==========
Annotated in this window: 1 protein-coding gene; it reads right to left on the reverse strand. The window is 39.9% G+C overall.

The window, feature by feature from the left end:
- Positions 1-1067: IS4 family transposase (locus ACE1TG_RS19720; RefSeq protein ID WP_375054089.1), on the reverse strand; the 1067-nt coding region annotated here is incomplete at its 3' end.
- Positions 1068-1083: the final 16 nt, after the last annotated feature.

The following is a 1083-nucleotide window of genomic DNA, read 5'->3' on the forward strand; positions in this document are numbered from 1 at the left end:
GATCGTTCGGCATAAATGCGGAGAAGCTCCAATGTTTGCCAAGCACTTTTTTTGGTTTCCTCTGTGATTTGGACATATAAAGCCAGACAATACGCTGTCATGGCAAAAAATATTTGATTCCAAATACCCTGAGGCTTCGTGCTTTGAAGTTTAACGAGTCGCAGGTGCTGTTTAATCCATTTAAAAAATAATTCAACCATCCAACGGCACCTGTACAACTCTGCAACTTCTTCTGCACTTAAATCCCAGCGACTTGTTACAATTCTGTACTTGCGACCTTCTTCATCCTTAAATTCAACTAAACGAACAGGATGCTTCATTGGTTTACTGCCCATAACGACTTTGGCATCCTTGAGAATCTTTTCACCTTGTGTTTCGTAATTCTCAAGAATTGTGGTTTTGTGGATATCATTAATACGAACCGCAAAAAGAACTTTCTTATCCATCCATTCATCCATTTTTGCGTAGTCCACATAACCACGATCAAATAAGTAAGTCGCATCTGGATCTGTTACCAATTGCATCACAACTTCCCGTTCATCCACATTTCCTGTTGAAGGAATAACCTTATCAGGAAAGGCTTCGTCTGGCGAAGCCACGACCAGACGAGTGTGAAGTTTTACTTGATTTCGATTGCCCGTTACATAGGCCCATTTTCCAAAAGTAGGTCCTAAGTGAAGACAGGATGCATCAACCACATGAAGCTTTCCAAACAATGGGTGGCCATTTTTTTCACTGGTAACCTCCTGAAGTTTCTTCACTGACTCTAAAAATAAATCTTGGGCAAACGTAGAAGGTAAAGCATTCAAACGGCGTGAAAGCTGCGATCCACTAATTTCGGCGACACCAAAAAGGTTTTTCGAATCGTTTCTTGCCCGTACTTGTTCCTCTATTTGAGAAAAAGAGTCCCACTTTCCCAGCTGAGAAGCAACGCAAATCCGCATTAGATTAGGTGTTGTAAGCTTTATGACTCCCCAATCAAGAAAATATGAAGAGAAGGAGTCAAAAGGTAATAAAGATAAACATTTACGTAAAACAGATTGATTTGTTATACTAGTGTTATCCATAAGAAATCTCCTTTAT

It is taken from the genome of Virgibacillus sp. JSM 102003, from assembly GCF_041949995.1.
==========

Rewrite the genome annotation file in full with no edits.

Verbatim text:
Annotated in this window: 1 protein-coding gene; it reads right to left on the reverse strand. The window is 39.9% G+C overall.

The window, feature by feature from the left end:
- Positions 1-1067: IS4 family transposase (locus ACE1TG_RS19720; RefSeq protein ID WP_375054089.1), on the reverse strand; the 1067-nt coding region annotated here is incomplete at its 3' end.
- Positions 1068-1083: the final 16 nt, after the last annotated feature.

The following is a 1083-nucleotide window of genomic DNA, read 5'->3' on the forward strand; positions in this document are numbered from 1 at the left end:
GATCGTTCGGCATAAATGCGGAGAAGCTCCAATGTTTGCCAAGCACTTTTTTTGGTTTCCTCTGTGATTTGGACATATAAAGCCAGACAATACGCTGTCATGGCAAAAAATATTTGATTCCAAATACCCTGAGGCTTCGTGCTTTGAAGTTTAACGAGTCGCAGGTGCTGTTTAATCCATTTAAAAAATAATTCAACCATCCAACGGCACCTGTACAACTCTGCAACTTCTTCTGCACTTAAATCCCAGCGACTTGTTACAATTCTGTACTTGCGACCTTCTTCATCCTTAAATTCAACTAAACGAACAGGATGCTTCATTGGTTTACTGCCCATAACGACTTTGGCATCCTTGAGAATCTTTTCACCTTGTGTTTCGTAATTCTCAAGAATTGTGGTTTTGTGGATATCATTAATACGAACCGCAAAAAGAACTTTCTTATCCATCCATTCATCCATTTTTGCGTAGTCCACATAACCACGATCAAATAAGTAAGTCGCATCTGGATCTGTTACCAATTGCATCACAACTTCCCGTTCATCCACATTTCCTGTTGAAGGAATAACCTTATCAGGAAAGGCTTCGTCTGGCGAAGCCACGACCAGACGAGTGTGAAGTTTTACTTGATTTCGATTGCCCGTTACATAGGCCCATTTTCCAAAAGTAGGTCCTAAGTGAAGACAGGATGCATCAACCACATGAAGCTTTCCAAACAATGGGTGGCCATTTTTTTCACTGGTAACCTCCTGAAGTTTCTTCACTGACTCTAAAAATAAATCTTGGGCAAACGTAGAAGGTAAAGCATTCAAACGGCGTGAAAGCTGCGATCCACTAATTTCGGCGACACCAAAAAGGTTTTTCGAATCGTTTCTTGCCCGTACTTGTTCCTCTATTTGAGAAAAAGAGTCCCACTTTCCCAGCTGAGAAGCAACGCAAATCCGCATTAGATTAGGTGTTGTAAGCTTTATGACTCCCCAATCAAGAAAATATGAAGAGAAGGAGTCAAAAGGTAATAAAGATAAACATTTACGTAAAACAGATTGATTTGTTATACTAGTGTTATCCATAAGAAATCTCCTTTAT

It is taken from the genome of Virgibacillus sp. JSM 102003, from assembly GCF_041949995.1.